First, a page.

She became aggressive even toward her teacher, turbulent and sometimes insomniac. She also finds it difficult to be attentive during the class. This causes her enormous difficulties in learning, reading and writing. These difficulties appear to be related to personality changes and major neurocognitive disorders. These problems appeared a few weeks after the highway accident, followed by a secondary enuresis and severe headaches. She seems sensitive to the therapeutic relationship; her gestures and mimicry reflect sadness and apathy. She points out to her problem to integrate the group at school, fearing at the same time to loose her future.

Due to the lack of means and specialized personnel to introduce this patient in the hospital for a certain time, we opted to grant her short and frequent psychiatric sessions. The psychomotor test reveals big problems, both at the level of corporal scheme and temporal-spatial organization. Neurocognitive evaluation shows the attention disorders. The attention is selective and fluctuating without instability or impulsivity. Memory is somehow more visual than aural. The memory of work is very disturbed.

There are also language problems concerning her way of expressions. The field of gnosis, praxis and graph-motor is preserved. We were able to start a treatment (Carbamazepine: 400 mg per day) and psychotherapy. Working with a psychomotor and speech therapist at a rate of twice a week Helped in the management of neurocognitive disorders. The evolution was marked by a significant decrease in behavior problems. But she remained in great resentment against the school board. Family brought up the idea of moving to Casablanca, to enable the girl to continue her education in another institution.


This work allowed us to seize some particularities of the child psychiatric practice within a multidisciplinary hospital. It seems to us that we can indeed, through clinical samples, illustrate the different aspects of child psychiatry, and identify some pitfalls and difficulties related to this activity. The first patient illustrates a case of “emergency”, which corresponds to the unscheduled intervention demands. A concept that refers to three types of situations to which a psychiatrist is required to intervene without delay:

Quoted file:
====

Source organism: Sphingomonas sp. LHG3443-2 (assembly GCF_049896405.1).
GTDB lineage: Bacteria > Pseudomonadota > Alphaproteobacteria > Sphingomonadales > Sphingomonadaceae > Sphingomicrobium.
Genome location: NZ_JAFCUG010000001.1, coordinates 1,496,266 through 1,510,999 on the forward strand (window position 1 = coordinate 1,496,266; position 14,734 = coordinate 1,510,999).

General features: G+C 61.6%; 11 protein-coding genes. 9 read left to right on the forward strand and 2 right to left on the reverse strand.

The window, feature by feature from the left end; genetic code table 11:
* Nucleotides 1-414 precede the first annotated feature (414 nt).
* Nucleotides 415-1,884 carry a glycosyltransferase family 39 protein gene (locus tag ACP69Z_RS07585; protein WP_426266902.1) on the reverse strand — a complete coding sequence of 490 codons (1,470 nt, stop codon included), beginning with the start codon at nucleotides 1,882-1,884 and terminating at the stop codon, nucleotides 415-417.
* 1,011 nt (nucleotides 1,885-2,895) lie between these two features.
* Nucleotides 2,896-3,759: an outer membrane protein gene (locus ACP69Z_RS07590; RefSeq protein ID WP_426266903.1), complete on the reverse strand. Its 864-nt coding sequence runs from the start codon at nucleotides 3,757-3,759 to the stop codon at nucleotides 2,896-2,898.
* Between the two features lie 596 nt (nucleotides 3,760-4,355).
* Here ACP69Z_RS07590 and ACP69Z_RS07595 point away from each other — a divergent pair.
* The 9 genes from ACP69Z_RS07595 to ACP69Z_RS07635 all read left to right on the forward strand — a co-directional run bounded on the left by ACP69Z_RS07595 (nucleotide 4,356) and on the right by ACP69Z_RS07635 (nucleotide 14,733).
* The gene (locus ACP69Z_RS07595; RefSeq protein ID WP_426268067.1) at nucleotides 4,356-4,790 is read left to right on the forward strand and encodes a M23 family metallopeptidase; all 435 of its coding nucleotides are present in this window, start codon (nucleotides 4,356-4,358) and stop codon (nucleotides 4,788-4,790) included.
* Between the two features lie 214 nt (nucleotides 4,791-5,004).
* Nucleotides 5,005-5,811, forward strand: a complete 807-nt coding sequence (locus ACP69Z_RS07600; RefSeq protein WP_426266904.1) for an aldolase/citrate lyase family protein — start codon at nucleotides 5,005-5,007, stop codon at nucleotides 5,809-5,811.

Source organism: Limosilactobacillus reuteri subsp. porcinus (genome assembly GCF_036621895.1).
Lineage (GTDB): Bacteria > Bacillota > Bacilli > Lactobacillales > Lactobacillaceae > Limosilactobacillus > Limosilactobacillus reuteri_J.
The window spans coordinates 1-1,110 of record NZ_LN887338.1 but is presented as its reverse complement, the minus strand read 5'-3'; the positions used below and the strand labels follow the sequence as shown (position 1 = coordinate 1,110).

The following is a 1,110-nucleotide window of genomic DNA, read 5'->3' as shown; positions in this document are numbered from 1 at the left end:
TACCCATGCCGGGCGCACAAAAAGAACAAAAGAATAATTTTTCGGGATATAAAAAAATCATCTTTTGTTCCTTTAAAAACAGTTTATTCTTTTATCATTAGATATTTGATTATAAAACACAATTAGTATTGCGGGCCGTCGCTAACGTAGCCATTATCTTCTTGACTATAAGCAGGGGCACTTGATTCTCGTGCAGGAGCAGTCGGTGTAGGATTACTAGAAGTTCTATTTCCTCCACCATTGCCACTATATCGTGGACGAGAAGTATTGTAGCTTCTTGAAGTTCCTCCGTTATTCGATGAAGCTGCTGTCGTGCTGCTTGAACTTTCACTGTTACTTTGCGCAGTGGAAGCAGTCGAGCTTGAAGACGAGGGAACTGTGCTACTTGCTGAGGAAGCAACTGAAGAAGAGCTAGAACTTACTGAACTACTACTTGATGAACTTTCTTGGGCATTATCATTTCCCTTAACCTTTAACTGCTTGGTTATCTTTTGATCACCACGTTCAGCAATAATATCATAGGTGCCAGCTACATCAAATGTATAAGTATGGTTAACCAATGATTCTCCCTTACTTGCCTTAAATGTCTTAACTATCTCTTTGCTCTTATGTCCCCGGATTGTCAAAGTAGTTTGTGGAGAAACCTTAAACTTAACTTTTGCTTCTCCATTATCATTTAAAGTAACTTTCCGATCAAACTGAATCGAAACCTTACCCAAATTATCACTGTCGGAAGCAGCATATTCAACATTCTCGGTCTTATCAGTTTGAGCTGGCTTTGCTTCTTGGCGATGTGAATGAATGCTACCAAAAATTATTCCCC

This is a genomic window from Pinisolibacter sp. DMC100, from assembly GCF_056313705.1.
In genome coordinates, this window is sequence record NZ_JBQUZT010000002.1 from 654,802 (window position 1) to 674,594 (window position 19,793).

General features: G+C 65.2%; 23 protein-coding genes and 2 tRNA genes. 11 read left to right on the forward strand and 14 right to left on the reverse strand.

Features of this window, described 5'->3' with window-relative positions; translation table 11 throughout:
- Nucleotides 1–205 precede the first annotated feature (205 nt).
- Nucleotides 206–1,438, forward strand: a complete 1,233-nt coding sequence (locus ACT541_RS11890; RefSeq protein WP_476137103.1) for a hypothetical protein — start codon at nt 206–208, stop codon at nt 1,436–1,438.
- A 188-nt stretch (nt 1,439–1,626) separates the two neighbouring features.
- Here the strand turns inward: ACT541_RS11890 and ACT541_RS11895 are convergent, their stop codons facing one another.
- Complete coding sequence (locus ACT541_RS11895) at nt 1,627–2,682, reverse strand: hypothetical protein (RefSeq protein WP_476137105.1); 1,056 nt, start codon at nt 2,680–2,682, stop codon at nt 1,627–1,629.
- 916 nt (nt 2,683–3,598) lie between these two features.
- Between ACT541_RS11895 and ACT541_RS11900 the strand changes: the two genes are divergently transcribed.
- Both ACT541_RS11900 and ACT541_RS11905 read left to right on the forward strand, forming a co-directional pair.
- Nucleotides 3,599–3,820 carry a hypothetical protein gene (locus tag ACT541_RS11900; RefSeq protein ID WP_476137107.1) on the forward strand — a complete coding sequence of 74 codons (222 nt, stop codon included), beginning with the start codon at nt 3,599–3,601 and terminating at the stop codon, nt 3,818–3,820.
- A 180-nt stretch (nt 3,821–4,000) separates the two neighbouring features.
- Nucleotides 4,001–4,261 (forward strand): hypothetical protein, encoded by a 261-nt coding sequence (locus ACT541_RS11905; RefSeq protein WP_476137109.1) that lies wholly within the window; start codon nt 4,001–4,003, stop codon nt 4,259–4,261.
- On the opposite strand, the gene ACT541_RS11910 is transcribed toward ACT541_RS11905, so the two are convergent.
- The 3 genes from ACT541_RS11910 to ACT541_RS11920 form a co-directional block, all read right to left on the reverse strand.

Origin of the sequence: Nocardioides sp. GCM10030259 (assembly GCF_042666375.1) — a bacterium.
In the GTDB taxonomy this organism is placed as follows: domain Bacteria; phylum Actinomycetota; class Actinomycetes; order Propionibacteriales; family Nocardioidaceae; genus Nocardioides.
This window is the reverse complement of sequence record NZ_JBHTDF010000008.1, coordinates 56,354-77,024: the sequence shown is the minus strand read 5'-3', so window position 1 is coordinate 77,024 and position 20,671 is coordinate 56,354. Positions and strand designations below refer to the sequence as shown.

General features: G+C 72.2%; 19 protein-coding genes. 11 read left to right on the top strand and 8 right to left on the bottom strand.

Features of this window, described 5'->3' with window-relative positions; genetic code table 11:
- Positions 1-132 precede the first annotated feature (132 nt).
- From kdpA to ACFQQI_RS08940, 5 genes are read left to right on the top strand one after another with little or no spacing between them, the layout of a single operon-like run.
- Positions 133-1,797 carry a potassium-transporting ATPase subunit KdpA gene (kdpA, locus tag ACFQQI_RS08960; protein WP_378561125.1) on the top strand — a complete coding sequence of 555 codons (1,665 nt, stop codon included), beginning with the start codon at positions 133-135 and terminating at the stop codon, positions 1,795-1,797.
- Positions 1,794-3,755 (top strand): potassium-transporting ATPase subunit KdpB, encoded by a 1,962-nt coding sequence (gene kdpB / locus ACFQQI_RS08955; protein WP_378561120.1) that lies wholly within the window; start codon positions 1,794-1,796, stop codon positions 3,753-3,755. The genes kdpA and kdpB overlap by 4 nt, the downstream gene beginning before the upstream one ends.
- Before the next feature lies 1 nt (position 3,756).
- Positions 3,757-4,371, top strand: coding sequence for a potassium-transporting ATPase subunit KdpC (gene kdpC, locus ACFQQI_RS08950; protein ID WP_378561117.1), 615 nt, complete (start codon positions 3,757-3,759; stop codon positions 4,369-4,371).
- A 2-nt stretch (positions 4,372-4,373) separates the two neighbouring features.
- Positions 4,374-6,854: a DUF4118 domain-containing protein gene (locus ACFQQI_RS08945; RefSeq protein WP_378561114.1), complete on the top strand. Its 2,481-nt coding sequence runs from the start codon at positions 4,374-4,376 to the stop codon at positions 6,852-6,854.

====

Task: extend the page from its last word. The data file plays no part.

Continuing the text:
1 - The “immediate emergency”, emergencies that involve a quick intervention. Those include teenagers and children over 13 years old [3-5]. Those are especially suicide attempts, acute psychosis, anorexia, bulimia, post-traumatic-stress-disorder, neuropsychiatric disorders related to organic diseases (epilepsy, metabolic disorders...).

2 – “Interventions without delay”, often require intervention during the day. Those correspond to our practice to seek medical advice sometime before the patient can be discharged from the hospital.

3 –“New emergencies”, a situation as described by the authors that corresponds to demanding assistance from other practitioners in diagnostic evaluation, therapeutic or preventive adjustment.

We often run into difficulties within the child psychiatry practice scope. Particularly when the management of the emergency situation is inappropriate. This problem makes doctors enter ether in misunderstanding or conflict. Therefore, the ideal is to receive the request from these practitioners and provide answers as soon as possible [6,7]. We note also that the anxiety and the overwhelming emotions of parents in the context of the emergency affect considerably the child psychiatric diagnosis [8]. The anxiety disorders are considered as the most frequent. The communication with the physician becomes sometimes difficult for the psychiatrist. He must deal with a series of profiles facing a practitioner who confesses his incapability and gives up in front of the psychological suffering of the patient [9,10]. For this reason, the main task of child psychiatry remains in establishing links between many partners to make good use of the available resources by developing a real functioning network.

The second case reflects the immense majority of our clients. These are patients with functional symptoms. However, the problem keeps persisting despite all the medical investigations, which prove that the patient is free from any organic disease. Even if there is a possible genuine physical disorder, the latter can neither account for the nature, severity of the disorder, nor the distress concerning the subject. These problems are classified as somatoform disorders in accordance with the ICD 10. In literature review, recurrent abdominal pain affects between 8 to 25% of children in the general population and at the same time it represents 2 to 4% of pediatric consultations. Concerning the psychiatric level, 70% of patients come from triggering factors (parental divorce, recent mourning) so these disorders can have an impact on school assessment [11,12].